“Data-Driven Thinking" is written by members of the media community and contains fresh ideas on the digital revolution in media.
Today’s column is written by Paul Steketee, head of paid social and emerging media capabilities at Merkle.
The growth rate of mobile is kind of like China's economy: impossible to really track.
The rapid takeover of mobile devices as our primary access points to the Internet requires an equally quick change in digital advertising. As one of my colleagues eloquently put it, the year of mobile is finally here, but it's not what we expected. In fact, the mobile ad landscape has changed incredibly rapidly in just the past six months.
What did we expect? The industry would adopt disruptive ads that display on mobile devices.
Why has this not coming to fruition? There is simply no real estate to fit a standard display ad on the mobile screen.
Why is this actually a good thing? Digital advertising in mobile can take on a chameleon-like ability to be more blended within the consumer's mobile experience. Native ads are shape-shifters fueled by content.
A good mobile ad includes content that accomplishes a fundamental advertising objective: It gets noticed. But not in a way that offsets a positive audience experience and results in a reduction of receptivity to the message.
Examples of native ads that benefit both audience and advertiser can be found in mobile "in-stream" or "news feed" placements. In the below example, the advertiser's message is a prominent, contextual placement.
A good mobile ad can appear in a relevant context based on more precise criteria than ever. Relevancy to content the audience is interested in, recency of interactions with keywords in social content and relationship to other people in your network are a few ways I've found ads in my news feed to be timely and effective.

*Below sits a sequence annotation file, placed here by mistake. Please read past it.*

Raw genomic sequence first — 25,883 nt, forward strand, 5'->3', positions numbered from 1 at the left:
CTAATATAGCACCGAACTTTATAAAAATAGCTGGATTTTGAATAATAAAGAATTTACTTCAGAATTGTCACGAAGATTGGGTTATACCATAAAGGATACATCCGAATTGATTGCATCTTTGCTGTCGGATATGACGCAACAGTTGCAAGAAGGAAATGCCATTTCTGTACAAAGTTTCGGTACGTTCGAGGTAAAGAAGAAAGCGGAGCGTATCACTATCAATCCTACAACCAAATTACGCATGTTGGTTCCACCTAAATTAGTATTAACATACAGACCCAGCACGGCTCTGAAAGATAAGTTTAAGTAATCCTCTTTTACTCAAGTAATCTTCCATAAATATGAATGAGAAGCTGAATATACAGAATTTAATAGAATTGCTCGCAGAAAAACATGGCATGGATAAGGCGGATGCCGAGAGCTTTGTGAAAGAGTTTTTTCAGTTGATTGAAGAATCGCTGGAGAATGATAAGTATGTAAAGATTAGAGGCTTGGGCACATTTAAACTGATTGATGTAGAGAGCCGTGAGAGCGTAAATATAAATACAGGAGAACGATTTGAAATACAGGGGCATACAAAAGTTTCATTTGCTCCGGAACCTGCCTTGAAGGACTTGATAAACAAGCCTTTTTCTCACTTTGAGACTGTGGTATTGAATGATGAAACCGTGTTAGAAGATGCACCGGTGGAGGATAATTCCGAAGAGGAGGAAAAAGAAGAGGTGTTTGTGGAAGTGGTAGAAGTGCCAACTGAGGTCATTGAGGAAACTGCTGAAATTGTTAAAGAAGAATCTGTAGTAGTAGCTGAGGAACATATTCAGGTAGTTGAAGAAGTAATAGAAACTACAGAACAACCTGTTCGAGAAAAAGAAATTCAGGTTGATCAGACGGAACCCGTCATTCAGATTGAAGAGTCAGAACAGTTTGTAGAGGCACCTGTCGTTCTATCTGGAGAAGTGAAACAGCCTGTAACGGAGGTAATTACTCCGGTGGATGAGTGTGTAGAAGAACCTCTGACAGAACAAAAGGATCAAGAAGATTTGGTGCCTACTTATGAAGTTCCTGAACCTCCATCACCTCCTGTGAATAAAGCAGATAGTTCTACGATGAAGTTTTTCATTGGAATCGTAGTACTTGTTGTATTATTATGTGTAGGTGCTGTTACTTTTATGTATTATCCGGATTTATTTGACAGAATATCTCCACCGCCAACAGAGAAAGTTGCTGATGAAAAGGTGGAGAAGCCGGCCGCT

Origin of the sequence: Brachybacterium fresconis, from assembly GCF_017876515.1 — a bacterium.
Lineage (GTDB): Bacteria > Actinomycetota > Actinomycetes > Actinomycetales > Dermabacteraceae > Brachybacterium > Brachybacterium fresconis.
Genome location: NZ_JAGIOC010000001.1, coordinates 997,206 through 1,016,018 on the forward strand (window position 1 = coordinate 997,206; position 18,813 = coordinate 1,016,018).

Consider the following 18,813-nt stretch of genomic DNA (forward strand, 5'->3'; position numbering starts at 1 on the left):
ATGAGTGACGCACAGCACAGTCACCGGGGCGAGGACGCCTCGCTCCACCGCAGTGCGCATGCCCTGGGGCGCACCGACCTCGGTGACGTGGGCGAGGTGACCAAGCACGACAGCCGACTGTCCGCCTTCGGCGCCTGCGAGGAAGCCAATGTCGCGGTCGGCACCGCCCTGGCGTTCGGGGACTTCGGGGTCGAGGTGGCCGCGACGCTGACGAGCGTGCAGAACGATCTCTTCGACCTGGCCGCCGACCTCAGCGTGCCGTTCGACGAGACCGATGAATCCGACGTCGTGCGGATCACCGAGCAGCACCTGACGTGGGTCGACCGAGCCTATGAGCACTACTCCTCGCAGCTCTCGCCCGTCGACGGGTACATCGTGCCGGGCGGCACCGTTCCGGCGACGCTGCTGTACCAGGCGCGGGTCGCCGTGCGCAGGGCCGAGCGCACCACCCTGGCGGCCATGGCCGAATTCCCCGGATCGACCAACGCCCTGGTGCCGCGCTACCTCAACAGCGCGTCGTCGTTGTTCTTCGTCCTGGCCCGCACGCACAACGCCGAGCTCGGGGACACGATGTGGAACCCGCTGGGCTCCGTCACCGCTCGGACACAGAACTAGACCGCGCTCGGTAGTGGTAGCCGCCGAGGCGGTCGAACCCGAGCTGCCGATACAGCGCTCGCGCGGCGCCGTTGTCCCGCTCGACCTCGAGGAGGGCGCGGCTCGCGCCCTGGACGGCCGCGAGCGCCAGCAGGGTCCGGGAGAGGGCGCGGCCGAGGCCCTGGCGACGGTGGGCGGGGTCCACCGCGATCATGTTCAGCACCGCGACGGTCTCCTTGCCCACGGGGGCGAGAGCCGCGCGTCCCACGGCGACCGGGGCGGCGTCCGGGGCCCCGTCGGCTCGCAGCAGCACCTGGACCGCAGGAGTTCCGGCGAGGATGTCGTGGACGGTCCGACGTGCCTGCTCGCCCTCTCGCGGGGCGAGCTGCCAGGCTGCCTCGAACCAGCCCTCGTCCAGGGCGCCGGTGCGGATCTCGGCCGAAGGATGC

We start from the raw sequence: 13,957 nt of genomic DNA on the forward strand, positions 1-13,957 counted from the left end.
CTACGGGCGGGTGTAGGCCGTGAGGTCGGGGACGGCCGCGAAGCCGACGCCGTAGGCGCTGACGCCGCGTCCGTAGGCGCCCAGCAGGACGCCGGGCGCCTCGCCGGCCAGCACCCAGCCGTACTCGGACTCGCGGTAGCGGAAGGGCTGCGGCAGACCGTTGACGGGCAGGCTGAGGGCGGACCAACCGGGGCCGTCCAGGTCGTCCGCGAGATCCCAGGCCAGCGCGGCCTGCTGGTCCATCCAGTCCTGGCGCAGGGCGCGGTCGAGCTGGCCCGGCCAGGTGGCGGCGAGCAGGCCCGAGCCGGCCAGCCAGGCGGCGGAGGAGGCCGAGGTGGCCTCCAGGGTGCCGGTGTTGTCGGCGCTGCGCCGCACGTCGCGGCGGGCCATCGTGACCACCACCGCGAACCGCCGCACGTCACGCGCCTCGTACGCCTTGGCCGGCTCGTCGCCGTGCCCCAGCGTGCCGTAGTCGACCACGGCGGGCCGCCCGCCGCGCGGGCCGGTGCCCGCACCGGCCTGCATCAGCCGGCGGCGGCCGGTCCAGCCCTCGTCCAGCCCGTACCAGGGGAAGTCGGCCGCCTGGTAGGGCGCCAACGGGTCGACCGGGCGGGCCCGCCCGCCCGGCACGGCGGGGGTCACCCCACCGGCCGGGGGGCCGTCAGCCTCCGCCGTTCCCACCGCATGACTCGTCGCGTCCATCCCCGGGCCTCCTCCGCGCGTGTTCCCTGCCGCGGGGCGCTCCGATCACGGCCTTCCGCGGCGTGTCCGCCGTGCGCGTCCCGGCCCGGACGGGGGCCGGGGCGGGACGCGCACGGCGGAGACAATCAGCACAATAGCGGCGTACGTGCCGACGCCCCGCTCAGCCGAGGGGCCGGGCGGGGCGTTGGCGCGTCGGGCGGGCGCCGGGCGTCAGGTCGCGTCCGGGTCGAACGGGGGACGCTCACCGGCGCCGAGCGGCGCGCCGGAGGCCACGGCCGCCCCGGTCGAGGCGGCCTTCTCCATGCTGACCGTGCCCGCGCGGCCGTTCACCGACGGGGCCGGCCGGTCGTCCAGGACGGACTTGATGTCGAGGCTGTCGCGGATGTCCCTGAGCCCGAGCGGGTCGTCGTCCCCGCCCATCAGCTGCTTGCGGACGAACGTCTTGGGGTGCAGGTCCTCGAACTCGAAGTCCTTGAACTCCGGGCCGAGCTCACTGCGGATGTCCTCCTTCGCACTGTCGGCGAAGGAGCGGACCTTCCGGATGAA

Native mobile news feed formats afford the opportunity to literally take over an audience's full mobile screen and capture their attention, yet they do so in a much less intrusive manner than a forced interstitial takeover unit, for example. The takeover happens either post audience engagement, which indicates the audiences' desire for more, or the mobile screen takeover displays right in the native mobile news feed, which can be scrolled past even more easily than changing a TV channel or skipping a commercial.
That said, there is no shortage of impact available with good news feed advertising. I call it "powning" the second screen. There are few formats in all advertising media that demand as much engagement and attention as a full-screen news feed ad, be it one the audience scrolls by (still generating more awareness than a skipped commercial) or one that generates audience engagement (thus dominating the share of mind and the share of screen). The example below is what displays after clicking a tweet in the news feed timeline. I indicated my interest and the advertiser now has my undivided attention.
An example of the opposite approach, and one I do not recommend for mobile platforms, is the mobile pop-up. Please, ask yourself, did you ever like desktop pop-ups? Should we expect our audience's thumbs to be as precise as a mouse pointer on a 1024x768 screen? Certainly not with my fat finger.
The image above is from a service that provides links to images. Except when you click to view the image, it is entirely covered by an advertising message that you (annoyingly) have to close in order to see the image. Not the best mindset to put the audience in when accomplishing goal No. 1 of getting seen. I was simply trying to look at someone's beautiful and important #foodporn picture, but this ad thwarted me. Time is always of the essence with audiences – especially in mobile.
(In this example, I should note I have nothing against health care or health-care advertising. I only take issue with the format.)
So, native shall rule the small screen. And let it be contextual, targeted and relevant. As multiple publishers and platforms adopt the scrolling news feed approach, we have the opportunity to advertise without disrupting, and this allows our messages to be seen in a positive light – provided the content adds value to the audience.
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